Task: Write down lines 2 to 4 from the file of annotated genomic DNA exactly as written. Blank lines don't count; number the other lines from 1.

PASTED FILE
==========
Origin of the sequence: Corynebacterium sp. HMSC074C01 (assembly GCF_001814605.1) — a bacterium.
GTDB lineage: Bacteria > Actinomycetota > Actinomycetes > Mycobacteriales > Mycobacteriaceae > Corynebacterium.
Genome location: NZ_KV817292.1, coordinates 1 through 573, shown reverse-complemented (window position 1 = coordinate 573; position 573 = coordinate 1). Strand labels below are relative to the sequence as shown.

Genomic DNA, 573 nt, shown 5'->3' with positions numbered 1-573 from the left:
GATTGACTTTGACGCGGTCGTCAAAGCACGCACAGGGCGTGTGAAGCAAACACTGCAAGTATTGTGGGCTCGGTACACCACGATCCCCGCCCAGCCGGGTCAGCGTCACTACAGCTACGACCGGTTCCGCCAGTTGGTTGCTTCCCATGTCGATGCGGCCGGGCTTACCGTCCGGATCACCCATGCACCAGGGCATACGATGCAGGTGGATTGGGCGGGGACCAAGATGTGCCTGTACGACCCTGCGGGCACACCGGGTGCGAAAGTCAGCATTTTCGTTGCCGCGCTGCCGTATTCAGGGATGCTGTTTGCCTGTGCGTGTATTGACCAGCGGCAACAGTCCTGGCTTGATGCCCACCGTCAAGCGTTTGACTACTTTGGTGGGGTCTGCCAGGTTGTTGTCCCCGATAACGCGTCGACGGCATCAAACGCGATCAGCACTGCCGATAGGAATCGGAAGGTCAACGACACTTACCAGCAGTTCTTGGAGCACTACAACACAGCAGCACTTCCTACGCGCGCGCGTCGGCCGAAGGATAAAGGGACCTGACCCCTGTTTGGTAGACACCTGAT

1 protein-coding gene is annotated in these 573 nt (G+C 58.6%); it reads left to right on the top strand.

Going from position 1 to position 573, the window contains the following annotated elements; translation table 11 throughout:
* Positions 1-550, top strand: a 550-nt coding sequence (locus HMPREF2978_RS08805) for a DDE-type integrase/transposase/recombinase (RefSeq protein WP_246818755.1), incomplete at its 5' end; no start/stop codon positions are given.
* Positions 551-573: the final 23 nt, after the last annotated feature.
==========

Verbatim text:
GTDB lineage: Bacteria > Actinomycetota > Actinomycetes > Mycobacteriales > Mycobacteriaceae > Corynebacterium.
Genome location: NZ_KV817292.1, coordinates 1 through 573, shown reverse-complemented (window position 1 = coordinate 573; position 573 = coordinate 1). Strand labels below are relative to the sequence as shown.

Genomic DNA, 573 nt, shown 5'->3' with positions numbered 1-573 from the left: